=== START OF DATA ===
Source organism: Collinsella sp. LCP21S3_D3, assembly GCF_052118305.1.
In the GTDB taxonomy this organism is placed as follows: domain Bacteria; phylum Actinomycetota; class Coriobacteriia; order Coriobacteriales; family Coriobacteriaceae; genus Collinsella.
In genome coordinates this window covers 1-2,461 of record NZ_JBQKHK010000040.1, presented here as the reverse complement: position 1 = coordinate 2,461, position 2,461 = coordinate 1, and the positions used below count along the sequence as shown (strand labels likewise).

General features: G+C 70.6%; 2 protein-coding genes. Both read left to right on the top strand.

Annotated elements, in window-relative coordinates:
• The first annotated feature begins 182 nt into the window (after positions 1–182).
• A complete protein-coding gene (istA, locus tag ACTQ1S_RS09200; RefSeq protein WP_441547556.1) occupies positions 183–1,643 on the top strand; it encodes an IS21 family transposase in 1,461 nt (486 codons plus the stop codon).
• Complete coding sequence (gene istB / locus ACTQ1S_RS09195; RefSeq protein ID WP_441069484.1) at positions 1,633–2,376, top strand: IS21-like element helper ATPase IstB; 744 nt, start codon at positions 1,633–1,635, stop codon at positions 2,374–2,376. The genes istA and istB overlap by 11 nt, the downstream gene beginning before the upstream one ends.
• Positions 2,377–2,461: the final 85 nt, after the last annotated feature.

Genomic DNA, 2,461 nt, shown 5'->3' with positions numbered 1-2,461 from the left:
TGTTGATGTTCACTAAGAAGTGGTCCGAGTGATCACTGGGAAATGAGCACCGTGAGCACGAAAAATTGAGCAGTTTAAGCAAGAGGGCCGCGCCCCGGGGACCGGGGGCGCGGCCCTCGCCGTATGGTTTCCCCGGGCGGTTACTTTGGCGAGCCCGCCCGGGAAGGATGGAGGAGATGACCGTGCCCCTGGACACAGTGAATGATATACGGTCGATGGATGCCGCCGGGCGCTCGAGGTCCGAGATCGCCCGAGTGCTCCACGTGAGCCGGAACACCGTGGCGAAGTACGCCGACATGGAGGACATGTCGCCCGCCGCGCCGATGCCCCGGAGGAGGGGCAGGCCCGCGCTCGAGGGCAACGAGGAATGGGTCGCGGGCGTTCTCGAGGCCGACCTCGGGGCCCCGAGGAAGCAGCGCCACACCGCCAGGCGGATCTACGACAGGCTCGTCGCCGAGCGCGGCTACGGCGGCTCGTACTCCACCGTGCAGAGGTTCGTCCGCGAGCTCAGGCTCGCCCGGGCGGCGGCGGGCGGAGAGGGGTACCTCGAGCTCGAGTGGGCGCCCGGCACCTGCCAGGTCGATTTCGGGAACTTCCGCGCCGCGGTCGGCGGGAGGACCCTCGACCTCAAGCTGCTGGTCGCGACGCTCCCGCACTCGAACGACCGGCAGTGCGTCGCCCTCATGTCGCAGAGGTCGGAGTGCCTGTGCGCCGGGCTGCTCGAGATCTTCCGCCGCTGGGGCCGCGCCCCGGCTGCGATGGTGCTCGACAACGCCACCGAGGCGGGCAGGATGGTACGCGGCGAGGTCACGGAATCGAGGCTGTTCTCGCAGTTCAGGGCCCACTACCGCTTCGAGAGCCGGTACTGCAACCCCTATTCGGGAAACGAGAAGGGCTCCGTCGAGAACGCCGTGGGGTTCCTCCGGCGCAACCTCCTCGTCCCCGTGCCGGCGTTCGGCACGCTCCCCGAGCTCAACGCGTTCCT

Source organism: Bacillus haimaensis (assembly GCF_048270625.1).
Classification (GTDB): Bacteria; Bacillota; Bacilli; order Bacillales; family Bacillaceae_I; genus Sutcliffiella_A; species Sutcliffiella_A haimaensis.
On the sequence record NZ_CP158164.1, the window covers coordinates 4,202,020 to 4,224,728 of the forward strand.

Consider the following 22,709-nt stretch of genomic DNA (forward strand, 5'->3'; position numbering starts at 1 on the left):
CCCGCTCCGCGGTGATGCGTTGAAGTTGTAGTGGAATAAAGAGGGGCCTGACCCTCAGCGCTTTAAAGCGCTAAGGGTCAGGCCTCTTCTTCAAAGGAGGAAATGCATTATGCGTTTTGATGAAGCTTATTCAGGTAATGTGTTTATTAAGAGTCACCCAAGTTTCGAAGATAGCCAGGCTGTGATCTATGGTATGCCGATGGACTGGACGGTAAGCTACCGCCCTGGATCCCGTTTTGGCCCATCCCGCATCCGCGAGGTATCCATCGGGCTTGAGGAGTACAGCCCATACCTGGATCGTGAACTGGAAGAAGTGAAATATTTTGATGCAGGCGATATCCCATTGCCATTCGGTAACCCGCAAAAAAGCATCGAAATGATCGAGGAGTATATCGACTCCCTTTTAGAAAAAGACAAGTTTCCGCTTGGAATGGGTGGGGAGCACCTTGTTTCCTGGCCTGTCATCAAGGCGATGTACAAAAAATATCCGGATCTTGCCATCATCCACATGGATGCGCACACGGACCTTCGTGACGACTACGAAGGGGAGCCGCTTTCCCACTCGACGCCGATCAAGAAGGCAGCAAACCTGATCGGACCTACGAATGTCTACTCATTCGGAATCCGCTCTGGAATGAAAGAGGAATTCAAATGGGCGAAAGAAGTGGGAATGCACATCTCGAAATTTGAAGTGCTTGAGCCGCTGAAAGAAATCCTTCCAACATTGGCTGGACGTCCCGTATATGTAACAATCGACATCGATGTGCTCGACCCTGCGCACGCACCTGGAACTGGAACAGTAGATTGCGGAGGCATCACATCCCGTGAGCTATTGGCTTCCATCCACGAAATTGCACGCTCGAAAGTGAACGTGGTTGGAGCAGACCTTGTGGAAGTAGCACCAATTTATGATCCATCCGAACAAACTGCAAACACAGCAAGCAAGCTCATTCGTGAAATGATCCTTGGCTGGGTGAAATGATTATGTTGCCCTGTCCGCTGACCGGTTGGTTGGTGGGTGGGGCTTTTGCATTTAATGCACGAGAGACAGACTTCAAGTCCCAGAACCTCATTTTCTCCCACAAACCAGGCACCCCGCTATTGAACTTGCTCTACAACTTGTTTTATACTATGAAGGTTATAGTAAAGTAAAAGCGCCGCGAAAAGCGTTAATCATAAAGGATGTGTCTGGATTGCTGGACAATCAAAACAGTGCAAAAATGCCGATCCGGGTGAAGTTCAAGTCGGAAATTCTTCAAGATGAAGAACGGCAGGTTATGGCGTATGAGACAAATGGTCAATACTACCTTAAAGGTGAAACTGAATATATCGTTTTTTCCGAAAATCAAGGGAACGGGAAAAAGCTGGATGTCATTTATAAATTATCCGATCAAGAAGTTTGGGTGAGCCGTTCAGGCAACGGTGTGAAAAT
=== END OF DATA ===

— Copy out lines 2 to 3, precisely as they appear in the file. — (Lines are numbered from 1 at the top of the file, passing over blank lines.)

In the GTDB taxonomy this organism is placed as follows: domain Bacteria; phylum Actinomycetota; class Coriobacteriia; order Coriobacteriales; family Coriobacteriaceae; genus Collinsella.
In genome coordinates this window covers 1-2,461 of record NZ_JBQKHK010000040.1, presented here as the reverse complement: position 1 = coordinate 2,461, position 2,461 = coordinate 1, and the positions used below count along the sequence as shown (strand labels likewise).